CALGARY, Canada — The United States Olympic hockey team, which choked on what was supposed to have been an appetizer four years ago, was served dessert for a first course Saturday night: An Austrian team that was something less than apple strudel, what with a Czech as coach and six Canadians as players.
Before the night was over, Team USA had gorged itself, 10-6, to win its opening-round game for the first time in seven Olympics dating back to 1960, when the U.S. team won a gold medal in Squaw Valley.
This U.S. team won nothing enduring Saturday except a guarantee that it would not repeat the experience of 1984, when it lost early--4-2 to Canada--and often en route to a seventh-place finish in Sarajevo, Yugoslavia. But this may have been enough for the USA, which faces Czechoslovakia--a 2-1 surprise loser to West Germany earlier Saturday--in its next game Monday night.
"I imagine (the Czechs) will be a little irritated," said Team USA Coach Dave Peterson, whose own anxiety level was reduced in the second period Saturday, when the Americans scored four times to break open what had been a 2-1 lead after the first period.
Nine different players on all four lines scored for Team USA, including two players--Corey Millen and Scott Fusco--who had gone 0 for Sarajevo. Millen scored two goals and Fusco one for Team USA, which hadn't waltzed to so many goals since a 13-2 win in 1948. Austria was its dance partner that time, too.
"Corey's played well all year, and there's no reason to believe he's not going to have a big Olympics," said linemate Tony Granato, who assisted on Millen's first goal. "He proved it tonight, that he's a world-class player."
What did Team USA prove? The surprising answer, at least from Austrian Coach Ludek Bukac, is that the '88 edition of the red, white and blue revue isn't as good as its Sarajevo predecessor.
"It looks like the team in '84 was a little bit stronger," said Bukac, who coached the silver-medal winning Czech team in '84, tried to land a job in the National Hockey League, and wound up in Vienna.
"I think the '84 team was stronger than the '80 team, too," said Bukac, a heretical idea inasmuch as he was referring to the Lake Placid miracle-workers who won a gold medal.
That kind of talk would have caused many reporters to wonder if there was something wrong with their translation headphones--except Bukac was speaking perfect English when he said it.
"I think some players (in '84) had better skills, better hockey skills," Bukac said. "They were a faster team, too, that played with a great emotional approach.
"But that team had lots of publicity before the competition, and they were such young guys, they were not able to play under that wave of pressure."
Somewhere in Italy, where he is now coaching a club team, '84 Coach Lou Vairo must be wishing he had punched out the first mini-cam pointed his way.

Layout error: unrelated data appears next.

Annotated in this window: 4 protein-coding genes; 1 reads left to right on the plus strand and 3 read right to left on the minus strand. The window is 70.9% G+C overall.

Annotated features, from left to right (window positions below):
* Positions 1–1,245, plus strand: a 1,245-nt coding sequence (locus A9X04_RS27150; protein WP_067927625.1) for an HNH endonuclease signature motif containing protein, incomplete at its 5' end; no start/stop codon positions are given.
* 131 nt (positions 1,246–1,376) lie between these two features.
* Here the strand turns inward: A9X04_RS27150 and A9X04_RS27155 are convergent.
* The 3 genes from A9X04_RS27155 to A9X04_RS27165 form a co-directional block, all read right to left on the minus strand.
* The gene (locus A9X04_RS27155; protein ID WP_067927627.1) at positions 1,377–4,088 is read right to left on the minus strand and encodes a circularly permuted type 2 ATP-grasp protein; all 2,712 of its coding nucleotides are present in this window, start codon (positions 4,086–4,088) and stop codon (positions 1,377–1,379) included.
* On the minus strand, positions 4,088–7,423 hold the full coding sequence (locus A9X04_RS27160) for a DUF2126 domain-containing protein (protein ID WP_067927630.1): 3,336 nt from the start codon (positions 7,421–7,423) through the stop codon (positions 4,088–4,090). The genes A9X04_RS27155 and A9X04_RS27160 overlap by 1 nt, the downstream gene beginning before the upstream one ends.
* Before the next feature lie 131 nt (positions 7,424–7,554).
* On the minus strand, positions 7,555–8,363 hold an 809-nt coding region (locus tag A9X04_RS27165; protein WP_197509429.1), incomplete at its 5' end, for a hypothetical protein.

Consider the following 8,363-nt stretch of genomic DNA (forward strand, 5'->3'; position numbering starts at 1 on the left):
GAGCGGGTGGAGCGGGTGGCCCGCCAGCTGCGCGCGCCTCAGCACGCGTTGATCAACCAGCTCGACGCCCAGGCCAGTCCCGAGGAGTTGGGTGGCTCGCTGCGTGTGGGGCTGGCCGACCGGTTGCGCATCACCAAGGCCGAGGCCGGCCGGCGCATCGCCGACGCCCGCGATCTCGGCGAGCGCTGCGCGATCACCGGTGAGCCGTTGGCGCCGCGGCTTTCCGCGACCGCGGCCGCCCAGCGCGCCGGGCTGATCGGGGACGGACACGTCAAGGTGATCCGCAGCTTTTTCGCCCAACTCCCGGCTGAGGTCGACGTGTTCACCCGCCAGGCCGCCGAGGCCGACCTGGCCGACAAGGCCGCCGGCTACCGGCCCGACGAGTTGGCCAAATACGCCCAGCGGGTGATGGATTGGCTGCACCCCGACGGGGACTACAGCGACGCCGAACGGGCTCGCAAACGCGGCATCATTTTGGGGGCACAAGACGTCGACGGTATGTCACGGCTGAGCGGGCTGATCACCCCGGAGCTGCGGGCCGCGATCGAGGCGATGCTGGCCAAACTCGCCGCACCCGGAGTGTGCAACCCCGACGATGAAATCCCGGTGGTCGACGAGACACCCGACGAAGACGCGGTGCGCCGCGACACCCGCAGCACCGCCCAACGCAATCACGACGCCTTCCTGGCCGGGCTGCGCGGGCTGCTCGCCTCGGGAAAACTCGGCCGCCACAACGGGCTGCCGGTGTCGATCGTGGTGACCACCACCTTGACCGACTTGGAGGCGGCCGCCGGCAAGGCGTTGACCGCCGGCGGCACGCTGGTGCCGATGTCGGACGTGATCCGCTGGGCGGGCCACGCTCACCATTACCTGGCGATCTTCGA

Peterson, by contrast, appears to be cut more in the mold of '80 Coach Herb Brooks, who exuded all the warmth of a frozen puck but succeeded in deflecting the pressure off his players. Peterson, a former teacher, is described by his players as a father figure and is usually affable one-on-one. But in his public sessions here, he apparently has decided to be something less than lovable.
When he was asked why he had chosen to start goalie Pat Richter--who gave up three goals--Peterson glowered and said: "I looked at the moon, and it seemed the thing to do."
When someone raised the possibility that his decision to replace Richter with 9:05 left to play with Chris Terreri--who came in cold and gave up three goals--could cost Team USA a chance to advance because of its goal differential, Peterson snapped:
"You've got to win points (two for a win, one for a tie). If you're relying on goal differential, you're in trouble."
He did acknowledge, however, that he put Terreri in a tough spot.
"In fairness to Chris Terreri, we threw him in there stone-cold," he said.
If Peterson seemed cranky by night's end, his team seemed nervous at the outset, when it went five minutes before getting its first shot on goal.
"We were a little uptight, I think," Granato said.
But things grew considerably looser when right winger Steve Leach cruised down the right side, fought off an Austrian check and threw a perfect pass into the slot to the trailer, Lane McDonald. McDonald, whose father, Lowell, played in the NHL, put a shot between the pads of Austro-Canadian goalie Brian Stankiewicz--and the United States was on the board, 1-0, at 8:32 of the first period.
A little more than six minutes later, it was 2-0, with Millen scoring a connect-the-dots goal. Defenseman Jeff Norton drew the first line, with a perfect pass from the left point to the right circle to Granato. He, in turn, went right to left to Millen, who beat Stankiewicz with a short putt just before being whacked from behind by Austrian Michael Shea.
The Austrians countered with a power-play goal with 35 seconds left in the period, but Team USA scored four times in 11 minutes in the second period--power-play goals by Craig Janney and Fusco, a pretty solo back-hander by Allen Bourbeau, and an unassisted blast by defenseman Brian Leetch.
Each time a goal was scored, the Saddledome message board sounded off with a Yaa-hoo, which meant that before long, there were as many ya-hoos on the board as yahoos in the stands.
With the Czechs and Soviets on deck, it's not going to get any easier any time soon. But this will more than do for openers. In Saturday's other game, the Soviets beat Norway, 5-0.
"I'm very pleased," Peterson said in a lapse of non-grumpiness.
There were more than a few flag-wavers in the stands who would agree."